Control rod 66 when shifted by lever 60 repositions sleeve 67 as above noted and with reference to FIG. 5 causes an arm 70 of circuit interrupting means to swing about a pivot pin 71 to interpose an arm carried barrier 74 between a reflector 72 and a photocell 73. Photocell 73 is in circuit with a relay 75 (FIG. 1) through which an electrical generator G is supplied with electrical current. Accordingly, the circuit to the generator is interrupted to protect the generator from damage during overspeed conditions by reason of a current supply to the generator being interrupted by relay switching at the predetermined rotor overspeed point by the automatic operation of lever means 60 and associated control rod.

Turbine operation is initiated by rotation of the rotor assembly by the generator now functioning as a motor at low rotor assembly speeds. Centrifugal force acting on latch 33 will urge same into engagement with locking ring 31, per FIG. 7, which ring will move with the blade assembly about blade axis A as the rotor arm makes its initial rotations about the tower structure.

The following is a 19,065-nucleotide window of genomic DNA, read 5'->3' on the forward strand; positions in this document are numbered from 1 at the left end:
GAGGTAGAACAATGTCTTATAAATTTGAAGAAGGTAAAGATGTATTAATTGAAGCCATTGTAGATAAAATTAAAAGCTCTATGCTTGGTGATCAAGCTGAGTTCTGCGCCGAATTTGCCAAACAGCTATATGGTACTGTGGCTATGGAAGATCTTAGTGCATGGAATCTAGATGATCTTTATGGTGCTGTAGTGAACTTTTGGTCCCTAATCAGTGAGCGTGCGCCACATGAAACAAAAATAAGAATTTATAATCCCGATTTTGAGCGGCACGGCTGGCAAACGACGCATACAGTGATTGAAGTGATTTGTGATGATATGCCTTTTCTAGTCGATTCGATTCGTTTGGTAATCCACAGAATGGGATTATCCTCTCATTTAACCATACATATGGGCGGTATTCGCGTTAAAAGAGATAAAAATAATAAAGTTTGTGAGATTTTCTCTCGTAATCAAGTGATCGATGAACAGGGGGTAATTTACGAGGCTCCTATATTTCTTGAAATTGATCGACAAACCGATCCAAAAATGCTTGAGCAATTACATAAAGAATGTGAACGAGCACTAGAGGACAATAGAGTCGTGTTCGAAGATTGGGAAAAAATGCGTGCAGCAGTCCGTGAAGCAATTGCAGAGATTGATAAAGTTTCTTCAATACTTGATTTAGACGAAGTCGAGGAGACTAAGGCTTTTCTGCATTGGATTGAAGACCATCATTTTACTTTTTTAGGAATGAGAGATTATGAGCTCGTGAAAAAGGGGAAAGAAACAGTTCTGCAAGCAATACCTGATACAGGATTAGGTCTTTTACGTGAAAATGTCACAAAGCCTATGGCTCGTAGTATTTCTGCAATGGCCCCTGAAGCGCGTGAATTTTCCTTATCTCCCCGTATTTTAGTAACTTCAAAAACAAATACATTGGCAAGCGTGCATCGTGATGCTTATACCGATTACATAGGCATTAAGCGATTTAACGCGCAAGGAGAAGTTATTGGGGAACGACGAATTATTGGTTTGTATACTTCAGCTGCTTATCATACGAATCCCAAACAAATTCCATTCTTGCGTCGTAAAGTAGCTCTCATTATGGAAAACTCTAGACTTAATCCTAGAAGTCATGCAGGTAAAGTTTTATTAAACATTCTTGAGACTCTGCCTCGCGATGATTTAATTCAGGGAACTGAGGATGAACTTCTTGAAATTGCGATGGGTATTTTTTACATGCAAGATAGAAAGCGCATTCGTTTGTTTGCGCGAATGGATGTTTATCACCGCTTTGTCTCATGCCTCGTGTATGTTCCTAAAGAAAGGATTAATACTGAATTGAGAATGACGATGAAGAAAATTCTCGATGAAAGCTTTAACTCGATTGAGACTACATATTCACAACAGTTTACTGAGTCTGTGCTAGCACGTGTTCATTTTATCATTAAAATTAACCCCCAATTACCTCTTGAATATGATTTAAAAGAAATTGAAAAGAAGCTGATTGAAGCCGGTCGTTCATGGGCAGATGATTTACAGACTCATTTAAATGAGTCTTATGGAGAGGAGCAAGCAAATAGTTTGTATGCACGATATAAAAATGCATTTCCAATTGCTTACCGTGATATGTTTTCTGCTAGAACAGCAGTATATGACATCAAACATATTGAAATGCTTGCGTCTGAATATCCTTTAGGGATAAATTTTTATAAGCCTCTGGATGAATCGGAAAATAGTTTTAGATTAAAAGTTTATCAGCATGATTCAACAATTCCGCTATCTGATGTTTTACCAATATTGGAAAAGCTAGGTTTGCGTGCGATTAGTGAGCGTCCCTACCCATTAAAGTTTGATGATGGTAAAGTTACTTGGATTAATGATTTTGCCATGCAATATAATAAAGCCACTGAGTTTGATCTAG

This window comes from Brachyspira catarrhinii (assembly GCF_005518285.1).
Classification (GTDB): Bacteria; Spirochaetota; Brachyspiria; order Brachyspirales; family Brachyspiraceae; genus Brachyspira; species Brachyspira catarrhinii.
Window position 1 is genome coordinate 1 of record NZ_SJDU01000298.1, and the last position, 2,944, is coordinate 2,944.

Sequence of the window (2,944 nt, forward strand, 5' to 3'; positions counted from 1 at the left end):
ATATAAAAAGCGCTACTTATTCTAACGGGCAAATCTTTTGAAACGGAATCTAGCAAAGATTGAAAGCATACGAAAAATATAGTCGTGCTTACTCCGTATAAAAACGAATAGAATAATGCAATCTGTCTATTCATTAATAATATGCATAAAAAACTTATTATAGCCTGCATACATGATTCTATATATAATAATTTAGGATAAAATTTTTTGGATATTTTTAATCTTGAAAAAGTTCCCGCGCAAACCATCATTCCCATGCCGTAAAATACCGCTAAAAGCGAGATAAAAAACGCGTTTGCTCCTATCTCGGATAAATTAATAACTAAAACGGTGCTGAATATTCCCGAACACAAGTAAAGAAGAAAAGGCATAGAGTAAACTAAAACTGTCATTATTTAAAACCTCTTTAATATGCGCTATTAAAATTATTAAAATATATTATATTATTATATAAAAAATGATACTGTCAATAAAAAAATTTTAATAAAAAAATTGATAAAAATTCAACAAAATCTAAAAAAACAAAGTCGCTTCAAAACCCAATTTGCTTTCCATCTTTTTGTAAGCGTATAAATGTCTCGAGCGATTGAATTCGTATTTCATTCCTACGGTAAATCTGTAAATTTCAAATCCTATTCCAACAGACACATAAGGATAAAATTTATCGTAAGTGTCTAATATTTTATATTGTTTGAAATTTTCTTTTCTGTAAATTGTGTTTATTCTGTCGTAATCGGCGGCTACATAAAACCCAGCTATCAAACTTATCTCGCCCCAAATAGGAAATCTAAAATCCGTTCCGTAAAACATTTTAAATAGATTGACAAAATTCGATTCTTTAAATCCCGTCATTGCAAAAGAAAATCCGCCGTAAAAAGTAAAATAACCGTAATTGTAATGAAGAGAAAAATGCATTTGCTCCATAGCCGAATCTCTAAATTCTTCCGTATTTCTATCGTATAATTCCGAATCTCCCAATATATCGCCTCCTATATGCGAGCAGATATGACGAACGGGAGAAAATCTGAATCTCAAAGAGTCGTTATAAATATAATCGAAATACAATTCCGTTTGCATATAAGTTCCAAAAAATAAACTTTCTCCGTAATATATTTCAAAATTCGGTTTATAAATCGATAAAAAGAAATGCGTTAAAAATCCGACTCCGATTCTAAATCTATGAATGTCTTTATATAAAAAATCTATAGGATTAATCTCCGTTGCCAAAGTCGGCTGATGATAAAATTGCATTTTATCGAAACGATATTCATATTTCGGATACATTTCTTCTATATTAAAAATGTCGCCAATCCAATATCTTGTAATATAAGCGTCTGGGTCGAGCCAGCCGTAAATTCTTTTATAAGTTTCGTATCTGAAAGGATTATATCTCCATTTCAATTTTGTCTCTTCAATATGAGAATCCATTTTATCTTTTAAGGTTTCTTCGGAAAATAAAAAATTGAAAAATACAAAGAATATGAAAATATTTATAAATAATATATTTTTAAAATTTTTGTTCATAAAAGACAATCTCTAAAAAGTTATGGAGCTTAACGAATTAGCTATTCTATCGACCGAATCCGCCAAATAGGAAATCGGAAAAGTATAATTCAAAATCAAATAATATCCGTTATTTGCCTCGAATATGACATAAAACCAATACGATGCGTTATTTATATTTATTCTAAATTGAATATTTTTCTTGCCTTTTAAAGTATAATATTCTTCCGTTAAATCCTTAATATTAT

The present rotor assembly is usable in multi-stage wind turbines such as that type shown in my earlier mentioned U.S. Pat. No. 4,130,380.

While I have shown but one embodiment of the invention it will be apparent to those skilled in the art that the invention may be embodied still otherwise without departing from the spirit and scope of the invention.

Having thus described the invention, what is desired to be secured under a Letters Patent is:

Patent Citations
Cited PatentFiling datePublication dateApplicantTitle
US457272 *Nov 12, 1889Aug 4, 1891 Wind engine
US498068 *Nov 10, 1892May 23, 1893 lonningk
US1422602 *Apr 15, 1920Jul 11, 1922Morris RayWindmill
US1524712 *Dec 12, 1922Feb 3, 1925Demetrius A HurdWindmill
US1542433 *May 20, 1924Jun 16, 1925Zgliczynski StefanAutomatic wind motor